On July 24, 2017, Administrative Law Judge Jeanne M. Cochran of the Minnesota Office of Administrative Hearings issued a recommended order concluding that the Minnesota Department of Human Services (DHS) is not entitled to recover an extrapolated $369,979.00 from The Lazarus Project (Lazarus), a provider of therapeutic services and support to children with autism. In the order, Judge Cochran recommends that the Commissioner of DHS limit the amount DHS may recover from Lazarus to $6,620.85.
On November 28, 2017, the Commissioner of DHS affirmed Judge Cochran’s Recommended Order.
The recommended order involved an audit of Medicaid claims submitted by Lazarus for services provided from December 1, 2007, through December 31, 2011. The audit was conducted by Health Integrity, a Medicaid contractor hired by the federal government and acting as DHS’s agent. To perform the audit, Health Integrity reviewed records relating to 150 claims for services Lazarus provided to medical assistance (MA) recipients. Based on its review of these records, Health Integrity identified an alleged overpayment amount of $6,620.85. Health Integrity then used statistical extrapolation to determine a total estimated overpayment of $369,979.00. Based on these results, the Surveillance and Integrity Review Section (SIRS) of DHS issued a Notice of Agency Action against Lazarus seeking to recover the full extrapolated amount. Lazarus appealed the finding, challenging the statistical methodology and extrapolation used by Health Integrity to perform the audit.
The contested case hearing centered on Minnesota Rule 9505.2220, the administrative rule governing SIRS’s ability to collect extrapolated recoveries from MA providers. This rule authorizes SIRS “to calculate the amount of monetary recovery from a vendor based upon extrapolation from a systematic random sample of claims submitted by the vendor and paid by the [MA] program.” Minn. R. 9505.2220, subp. 1. The rule incorporates by reference the statistical text Sampling Techniques, by W. Cochran (3rd Ed. 1977) and requires that all extrapolated recoveries proposed by SIRS be based on sampling techniques and statistical analyses performed according to the Cochran text.
At hearing, both DHS and Lazarus produced experts who testified regarding the statistical methods used by Health Integrity. DHS’s expert maintained that the sampling and extrapolation performed by Health Integrity were statistically valid and performed in accordance with Minnesota law. The statistical expert produced by Lazarus testified that Health Integrity failed to comply with material requirements of the Cochran text and identified a number of problems with the sampling methods Health Integrity used, including that the sample size was too small to produce a statistically valid result.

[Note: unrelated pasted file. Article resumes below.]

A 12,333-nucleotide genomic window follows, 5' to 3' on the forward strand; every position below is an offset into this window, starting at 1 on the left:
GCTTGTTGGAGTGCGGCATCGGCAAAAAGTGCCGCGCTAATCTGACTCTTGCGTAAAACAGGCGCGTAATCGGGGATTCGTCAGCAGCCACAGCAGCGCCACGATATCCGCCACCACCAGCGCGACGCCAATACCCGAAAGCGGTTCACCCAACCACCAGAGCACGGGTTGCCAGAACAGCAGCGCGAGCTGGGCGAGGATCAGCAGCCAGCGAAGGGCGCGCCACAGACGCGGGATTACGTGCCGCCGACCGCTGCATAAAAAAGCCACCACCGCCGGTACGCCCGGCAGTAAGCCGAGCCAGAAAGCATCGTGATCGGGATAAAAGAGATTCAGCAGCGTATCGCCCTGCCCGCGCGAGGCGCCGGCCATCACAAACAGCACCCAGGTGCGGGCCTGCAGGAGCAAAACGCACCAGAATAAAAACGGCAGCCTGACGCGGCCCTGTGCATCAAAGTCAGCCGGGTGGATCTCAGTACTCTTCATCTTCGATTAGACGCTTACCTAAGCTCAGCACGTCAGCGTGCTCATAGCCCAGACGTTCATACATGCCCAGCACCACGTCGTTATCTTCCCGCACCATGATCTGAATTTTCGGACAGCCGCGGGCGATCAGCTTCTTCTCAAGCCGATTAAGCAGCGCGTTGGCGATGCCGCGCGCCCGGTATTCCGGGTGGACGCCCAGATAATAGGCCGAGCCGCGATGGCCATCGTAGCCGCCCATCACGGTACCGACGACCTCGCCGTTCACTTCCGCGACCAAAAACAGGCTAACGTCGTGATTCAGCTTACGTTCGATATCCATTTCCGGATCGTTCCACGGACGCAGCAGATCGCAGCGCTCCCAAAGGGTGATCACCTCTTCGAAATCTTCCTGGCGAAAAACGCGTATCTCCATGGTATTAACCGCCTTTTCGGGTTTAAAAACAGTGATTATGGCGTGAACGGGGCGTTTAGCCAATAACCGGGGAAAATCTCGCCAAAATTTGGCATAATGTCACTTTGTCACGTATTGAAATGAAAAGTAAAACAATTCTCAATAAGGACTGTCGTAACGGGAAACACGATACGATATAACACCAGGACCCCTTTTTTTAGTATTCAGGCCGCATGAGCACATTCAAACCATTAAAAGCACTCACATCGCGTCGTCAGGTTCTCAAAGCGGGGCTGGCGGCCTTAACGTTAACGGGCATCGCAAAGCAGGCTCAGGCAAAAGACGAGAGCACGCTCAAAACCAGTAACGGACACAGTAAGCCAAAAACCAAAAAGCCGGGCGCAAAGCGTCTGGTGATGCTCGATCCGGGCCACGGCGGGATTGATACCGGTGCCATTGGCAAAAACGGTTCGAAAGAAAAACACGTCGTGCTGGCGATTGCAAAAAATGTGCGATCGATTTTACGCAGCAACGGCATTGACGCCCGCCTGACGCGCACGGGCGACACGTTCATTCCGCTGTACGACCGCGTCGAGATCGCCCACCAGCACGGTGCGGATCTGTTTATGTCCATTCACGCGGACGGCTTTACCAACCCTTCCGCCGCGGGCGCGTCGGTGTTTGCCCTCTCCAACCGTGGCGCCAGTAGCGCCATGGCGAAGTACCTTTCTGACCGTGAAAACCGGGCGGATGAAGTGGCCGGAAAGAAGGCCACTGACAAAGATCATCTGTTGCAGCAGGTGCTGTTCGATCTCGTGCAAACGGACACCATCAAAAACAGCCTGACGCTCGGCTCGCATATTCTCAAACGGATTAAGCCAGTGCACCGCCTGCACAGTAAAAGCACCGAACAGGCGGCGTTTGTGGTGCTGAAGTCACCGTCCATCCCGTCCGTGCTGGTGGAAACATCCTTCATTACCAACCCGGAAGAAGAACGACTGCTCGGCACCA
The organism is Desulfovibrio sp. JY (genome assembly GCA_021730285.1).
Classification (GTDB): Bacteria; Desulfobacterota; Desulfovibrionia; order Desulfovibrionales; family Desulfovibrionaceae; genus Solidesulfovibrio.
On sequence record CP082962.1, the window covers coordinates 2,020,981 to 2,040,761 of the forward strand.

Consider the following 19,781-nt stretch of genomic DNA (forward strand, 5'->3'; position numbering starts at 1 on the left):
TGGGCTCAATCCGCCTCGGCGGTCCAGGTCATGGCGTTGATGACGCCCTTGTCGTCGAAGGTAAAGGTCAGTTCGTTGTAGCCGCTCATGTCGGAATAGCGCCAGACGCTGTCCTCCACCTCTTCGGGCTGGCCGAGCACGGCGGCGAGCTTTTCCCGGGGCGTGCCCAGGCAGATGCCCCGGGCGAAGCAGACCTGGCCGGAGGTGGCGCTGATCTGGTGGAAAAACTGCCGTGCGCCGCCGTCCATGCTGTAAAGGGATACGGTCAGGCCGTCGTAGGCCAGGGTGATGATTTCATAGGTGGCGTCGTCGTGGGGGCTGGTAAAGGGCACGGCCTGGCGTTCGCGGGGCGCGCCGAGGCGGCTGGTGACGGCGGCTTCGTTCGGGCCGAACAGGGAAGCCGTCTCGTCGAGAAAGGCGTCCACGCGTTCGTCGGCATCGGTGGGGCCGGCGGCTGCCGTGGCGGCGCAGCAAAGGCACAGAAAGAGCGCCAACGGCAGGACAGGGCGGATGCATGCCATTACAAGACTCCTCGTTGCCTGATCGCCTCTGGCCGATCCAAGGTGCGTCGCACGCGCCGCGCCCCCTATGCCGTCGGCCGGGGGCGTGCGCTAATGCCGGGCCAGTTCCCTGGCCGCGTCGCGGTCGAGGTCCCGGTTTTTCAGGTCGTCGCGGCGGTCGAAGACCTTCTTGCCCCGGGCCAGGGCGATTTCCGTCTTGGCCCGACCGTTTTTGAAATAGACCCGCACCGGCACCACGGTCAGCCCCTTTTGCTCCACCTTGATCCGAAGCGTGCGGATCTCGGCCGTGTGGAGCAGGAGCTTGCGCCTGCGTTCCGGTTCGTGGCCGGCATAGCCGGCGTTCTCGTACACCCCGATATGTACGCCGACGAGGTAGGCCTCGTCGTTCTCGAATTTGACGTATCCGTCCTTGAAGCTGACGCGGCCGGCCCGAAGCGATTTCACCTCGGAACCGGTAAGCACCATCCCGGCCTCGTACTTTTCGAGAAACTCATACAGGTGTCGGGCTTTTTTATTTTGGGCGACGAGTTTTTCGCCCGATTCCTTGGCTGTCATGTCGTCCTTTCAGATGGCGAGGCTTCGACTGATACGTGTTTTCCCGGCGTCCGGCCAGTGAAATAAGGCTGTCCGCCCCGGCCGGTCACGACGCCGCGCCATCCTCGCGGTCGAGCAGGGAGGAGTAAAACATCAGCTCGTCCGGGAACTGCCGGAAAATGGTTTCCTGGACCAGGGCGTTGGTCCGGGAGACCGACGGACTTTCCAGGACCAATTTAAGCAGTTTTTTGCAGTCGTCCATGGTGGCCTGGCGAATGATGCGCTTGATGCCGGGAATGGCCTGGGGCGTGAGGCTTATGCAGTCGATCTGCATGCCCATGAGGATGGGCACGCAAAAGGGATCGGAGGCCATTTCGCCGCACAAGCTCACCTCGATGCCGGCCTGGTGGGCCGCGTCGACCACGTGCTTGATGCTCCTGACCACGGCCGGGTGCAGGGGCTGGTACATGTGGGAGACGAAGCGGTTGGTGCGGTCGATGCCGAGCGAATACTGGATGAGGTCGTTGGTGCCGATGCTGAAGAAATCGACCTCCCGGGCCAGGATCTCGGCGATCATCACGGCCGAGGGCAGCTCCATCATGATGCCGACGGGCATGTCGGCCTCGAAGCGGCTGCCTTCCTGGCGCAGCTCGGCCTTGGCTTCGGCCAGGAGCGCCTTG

Based on the expert testimonies, the ALJ determined that DHS “failed to demonstrate that the sampling method used by Health Integrity was performed consistent with the procedures in the Cochran Treatise as required by Minn. R. 9505.2220, subp. 3C, or that the sampling and extrapolation was statistically valid.” In particular, the ALJ concluded that DHS failed to demonstrate that the sample size was sufficiently large to ensure a statistically valid estimate of the total overpayment to Lazarus. More specifically, the ALJ criticized Health Integrity’s decision to use a sample size of only 150 claims when a formula in the Cochran text suggested that a sample of at least 203 claims was needed to produce a valid result. The ALJ also took issue with the fact that Health Integrity selected a sample of 150 claims even though the statistical software used to perform the audit recommended a sample size of 206. Despite this recommendation, Health Integrity decided to proceed with a smaller sample size, stating its decision was intended to reduce the burden on the provider to produce more records. The ALJ was not persuaded and found that “Health Integrity provided no statistically valid reason for not sampling all 206 claims” as recommended by the software program or for failing to ensure that the sample size was sufficiently large to meet the requirements under Minnesota Rule 9505.2220.
Perhaps this decision will prompt DHS to be more cautious when relying on statistical extrapolations performed by Medicaid contractors. DHS and the Minnesota Legislature would also be wise to take a fresh look at the requirements for conducting statistical extrapolation to recover alleged overpayments from Minnesota providers.
Lazarus was represented by Fredrikson & Byron attorneys Sam Orbovich and Catherine London.
A copy of the July 24, 2017 ALJ Findings of Fact, Conclusions of Law and Recommendation is available here.